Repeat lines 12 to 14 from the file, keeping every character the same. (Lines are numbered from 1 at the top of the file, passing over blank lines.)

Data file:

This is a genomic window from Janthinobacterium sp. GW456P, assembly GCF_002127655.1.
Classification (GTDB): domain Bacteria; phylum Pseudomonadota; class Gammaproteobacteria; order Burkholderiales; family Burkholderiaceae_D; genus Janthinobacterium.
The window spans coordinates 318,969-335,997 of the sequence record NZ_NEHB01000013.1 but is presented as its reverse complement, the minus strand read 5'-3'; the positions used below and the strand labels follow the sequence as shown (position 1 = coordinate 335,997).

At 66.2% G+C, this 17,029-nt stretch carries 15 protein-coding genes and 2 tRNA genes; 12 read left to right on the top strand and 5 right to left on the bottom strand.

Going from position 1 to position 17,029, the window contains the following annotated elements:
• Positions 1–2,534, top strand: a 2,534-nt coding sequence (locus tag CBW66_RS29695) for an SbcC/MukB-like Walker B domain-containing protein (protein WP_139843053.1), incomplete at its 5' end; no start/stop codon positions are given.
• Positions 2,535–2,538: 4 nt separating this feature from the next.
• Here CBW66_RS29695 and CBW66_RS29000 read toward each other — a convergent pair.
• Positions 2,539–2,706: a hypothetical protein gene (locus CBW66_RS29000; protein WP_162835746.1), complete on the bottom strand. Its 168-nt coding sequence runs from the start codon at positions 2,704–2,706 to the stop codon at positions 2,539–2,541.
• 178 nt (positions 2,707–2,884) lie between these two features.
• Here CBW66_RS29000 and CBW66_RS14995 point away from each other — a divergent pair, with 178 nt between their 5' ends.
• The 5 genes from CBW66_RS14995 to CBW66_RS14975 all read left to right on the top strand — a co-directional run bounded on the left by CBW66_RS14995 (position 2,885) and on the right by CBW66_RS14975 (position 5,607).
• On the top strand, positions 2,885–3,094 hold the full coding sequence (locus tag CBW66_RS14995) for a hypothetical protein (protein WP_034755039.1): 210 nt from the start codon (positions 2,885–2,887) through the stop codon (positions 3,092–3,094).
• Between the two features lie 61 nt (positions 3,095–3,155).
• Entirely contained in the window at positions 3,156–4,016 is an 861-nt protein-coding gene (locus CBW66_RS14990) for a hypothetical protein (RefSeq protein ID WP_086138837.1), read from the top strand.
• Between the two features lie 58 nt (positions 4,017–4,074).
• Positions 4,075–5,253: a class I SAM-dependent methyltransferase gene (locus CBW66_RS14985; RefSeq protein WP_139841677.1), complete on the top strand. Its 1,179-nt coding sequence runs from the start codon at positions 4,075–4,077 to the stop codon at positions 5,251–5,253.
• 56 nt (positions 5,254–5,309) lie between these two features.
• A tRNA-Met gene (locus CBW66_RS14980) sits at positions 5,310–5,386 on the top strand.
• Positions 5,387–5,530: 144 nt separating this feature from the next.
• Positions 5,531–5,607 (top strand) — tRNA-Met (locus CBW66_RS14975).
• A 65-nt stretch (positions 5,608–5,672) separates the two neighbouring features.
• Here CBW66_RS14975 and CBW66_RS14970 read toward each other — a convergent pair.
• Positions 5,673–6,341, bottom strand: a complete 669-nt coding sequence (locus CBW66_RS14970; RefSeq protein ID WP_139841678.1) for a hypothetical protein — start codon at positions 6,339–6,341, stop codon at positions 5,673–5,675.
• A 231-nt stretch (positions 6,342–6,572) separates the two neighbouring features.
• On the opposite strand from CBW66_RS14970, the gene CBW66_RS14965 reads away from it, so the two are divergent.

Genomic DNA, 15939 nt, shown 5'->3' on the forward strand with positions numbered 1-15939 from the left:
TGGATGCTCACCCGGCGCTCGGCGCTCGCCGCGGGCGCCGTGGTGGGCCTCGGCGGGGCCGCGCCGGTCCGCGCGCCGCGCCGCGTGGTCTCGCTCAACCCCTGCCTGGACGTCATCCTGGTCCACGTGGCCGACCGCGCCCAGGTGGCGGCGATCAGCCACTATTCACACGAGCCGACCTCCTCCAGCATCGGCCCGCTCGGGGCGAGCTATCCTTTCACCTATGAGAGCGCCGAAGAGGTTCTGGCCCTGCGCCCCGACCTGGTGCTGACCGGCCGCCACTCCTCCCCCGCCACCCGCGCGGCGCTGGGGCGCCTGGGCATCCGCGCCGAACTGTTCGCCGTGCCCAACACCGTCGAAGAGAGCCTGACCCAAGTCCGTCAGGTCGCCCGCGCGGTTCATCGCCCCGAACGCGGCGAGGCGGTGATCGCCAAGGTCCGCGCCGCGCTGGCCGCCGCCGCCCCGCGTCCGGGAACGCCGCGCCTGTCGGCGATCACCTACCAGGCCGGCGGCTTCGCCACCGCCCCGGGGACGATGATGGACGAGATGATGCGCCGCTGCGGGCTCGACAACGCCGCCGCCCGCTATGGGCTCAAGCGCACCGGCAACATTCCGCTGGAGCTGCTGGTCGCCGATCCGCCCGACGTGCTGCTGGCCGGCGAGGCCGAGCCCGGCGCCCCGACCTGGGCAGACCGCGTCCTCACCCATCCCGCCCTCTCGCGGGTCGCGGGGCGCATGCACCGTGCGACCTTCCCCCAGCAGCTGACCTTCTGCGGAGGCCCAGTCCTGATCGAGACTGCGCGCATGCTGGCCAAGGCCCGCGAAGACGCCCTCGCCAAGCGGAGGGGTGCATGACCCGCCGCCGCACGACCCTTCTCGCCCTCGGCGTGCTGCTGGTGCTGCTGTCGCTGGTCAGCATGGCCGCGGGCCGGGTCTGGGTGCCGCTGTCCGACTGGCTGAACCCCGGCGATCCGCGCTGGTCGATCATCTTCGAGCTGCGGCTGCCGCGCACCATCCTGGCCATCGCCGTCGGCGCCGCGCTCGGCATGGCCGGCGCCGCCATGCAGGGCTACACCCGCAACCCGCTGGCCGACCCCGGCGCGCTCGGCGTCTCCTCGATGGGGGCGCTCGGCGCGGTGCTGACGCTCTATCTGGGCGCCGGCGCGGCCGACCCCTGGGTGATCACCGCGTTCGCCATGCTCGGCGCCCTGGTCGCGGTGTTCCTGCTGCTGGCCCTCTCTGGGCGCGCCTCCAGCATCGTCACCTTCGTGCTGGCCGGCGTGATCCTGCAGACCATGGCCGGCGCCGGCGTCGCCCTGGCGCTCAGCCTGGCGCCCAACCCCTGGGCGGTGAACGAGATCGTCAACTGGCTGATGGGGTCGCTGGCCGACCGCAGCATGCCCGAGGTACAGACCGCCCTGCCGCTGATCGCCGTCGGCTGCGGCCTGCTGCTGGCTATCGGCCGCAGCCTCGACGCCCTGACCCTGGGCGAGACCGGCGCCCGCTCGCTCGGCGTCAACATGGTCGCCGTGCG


• The 5 genes from CBW66_RS14995 to CBW66_RS14975 all read left to right on the top strand — a co-directional run bounded on the left by CBW66_RS14995 (position 2,885) and on the right by CBW66_RS14975 (position 5,607).
• On the top strand, positions 2,885–3,094 hold the full coding sequence (locus tag CBW66_RS14995) for a hypothetical protein (protein WP_034755039.1): 210 nt from the start codon (positions 2,885–2,887) through the stop codon (positions 3,092–3,094).
• Between the two features lie 61 nt (positions 3,095–3,155).